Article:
It has become increasing common for people to have Lasting Power of Attorney (LPAs) in place to assist them appoint someone they trust to take care of financial and/or health and welfare matters on their behalf which could otherwise be difficult, inconvenient and require a special Court Order. Whilst LPAs are something considered by the older generation, it is advisable, just as Wills, to have this in place earlier to assist in unforeseen circumstances (e.g. imagine you’re the financial provider for your family and have been involved in an accident where you are in a comatose state for several weeks it would be difficult for your family access your finances to meet financial needs without a registered LPA being in place; imagine the same scenario but that your injuries leave you mentally incapable of making decisions, again without an LPA no one has the authority to act on your behalf).
There are two types of Lasting Power of Attorney:
Health and Welfare – This allows an appointed attorney to make decisions about your medical and welfare care arrangements.
Property and Finance – This allows an appointed attorney to make financial decisions, including management of your property, investments, bills payments and income.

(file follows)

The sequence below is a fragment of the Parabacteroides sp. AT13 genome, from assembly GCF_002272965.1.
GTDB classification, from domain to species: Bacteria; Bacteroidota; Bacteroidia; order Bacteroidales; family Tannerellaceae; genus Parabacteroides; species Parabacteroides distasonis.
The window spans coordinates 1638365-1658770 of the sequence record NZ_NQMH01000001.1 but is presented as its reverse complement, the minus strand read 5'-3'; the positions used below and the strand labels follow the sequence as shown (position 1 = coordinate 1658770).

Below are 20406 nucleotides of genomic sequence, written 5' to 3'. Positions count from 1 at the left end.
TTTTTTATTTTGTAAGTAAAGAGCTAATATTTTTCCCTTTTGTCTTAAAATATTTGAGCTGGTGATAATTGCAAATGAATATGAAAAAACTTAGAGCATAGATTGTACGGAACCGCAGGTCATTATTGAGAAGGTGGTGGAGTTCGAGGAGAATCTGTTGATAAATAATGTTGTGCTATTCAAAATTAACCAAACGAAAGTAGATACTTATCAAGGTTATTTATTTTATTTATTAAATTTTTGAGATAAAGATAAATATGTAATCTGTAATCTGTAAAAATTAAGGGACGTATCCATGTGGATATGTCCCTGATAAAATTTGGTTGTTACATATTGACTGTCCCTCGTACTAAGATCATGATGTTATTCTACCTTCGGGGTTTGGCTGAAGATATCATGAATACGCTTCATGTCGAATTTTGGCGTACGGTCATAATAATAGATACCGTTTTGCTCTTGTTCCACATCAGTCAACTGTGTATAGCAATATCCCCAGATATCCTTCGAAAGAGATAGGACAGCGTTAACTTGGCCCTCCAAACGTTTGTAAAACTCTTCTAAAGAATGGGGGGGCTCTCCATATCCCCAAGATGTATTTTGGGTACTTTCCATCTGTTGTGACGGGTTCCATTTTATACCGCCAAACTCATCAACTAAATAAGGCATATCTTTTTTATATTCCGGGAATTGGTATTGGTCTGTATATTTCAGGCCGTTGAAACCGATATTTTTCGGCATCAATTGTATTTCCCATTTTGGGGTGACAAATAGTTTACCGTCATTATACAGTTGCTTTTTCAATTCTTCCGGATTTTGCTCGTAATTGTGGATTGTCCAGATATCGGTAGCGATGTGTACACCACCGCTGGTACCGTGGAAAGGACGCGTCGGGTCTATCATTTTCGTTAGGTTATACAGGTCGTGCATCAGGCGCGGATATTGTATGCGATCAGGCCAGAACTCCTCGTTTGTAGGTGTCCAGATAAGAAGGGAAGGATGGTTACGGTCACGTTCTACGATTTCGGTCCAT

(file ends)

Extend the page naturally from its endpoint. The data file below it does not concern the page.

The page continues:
LPA appointment should not be taken light, consideration should be given to:-
How many attorneys to appoint, if more than one how you want them all to act (jointly or severally)
Whether to appoint replacement attorneys in case the main attorneys are unable or unwilling to act
Specific instructions they must follow
Considerations they must have when acting on your behalf
Each attorneys personal circumstance i.e. age, ability to act, domicile, their health etc.
A properly thought-out plan to appoint an attorney is key to safeguarding your wealth and care needs and provide detailed guidance for your attorney.
For some, it may be too late to go down the Lasting Power of Attorney route. Those who have lost capacity (by dementia, brain injury, Alzheimer etc) the only way someone else can manage their financial affairs is by way of a deputyship appointment. The process is slightly more complicated than the LPA and costs more by way of Court fees, has limitations and takes longer to process.
Please contact a member of our experienced team to talk through any questions and queries you have.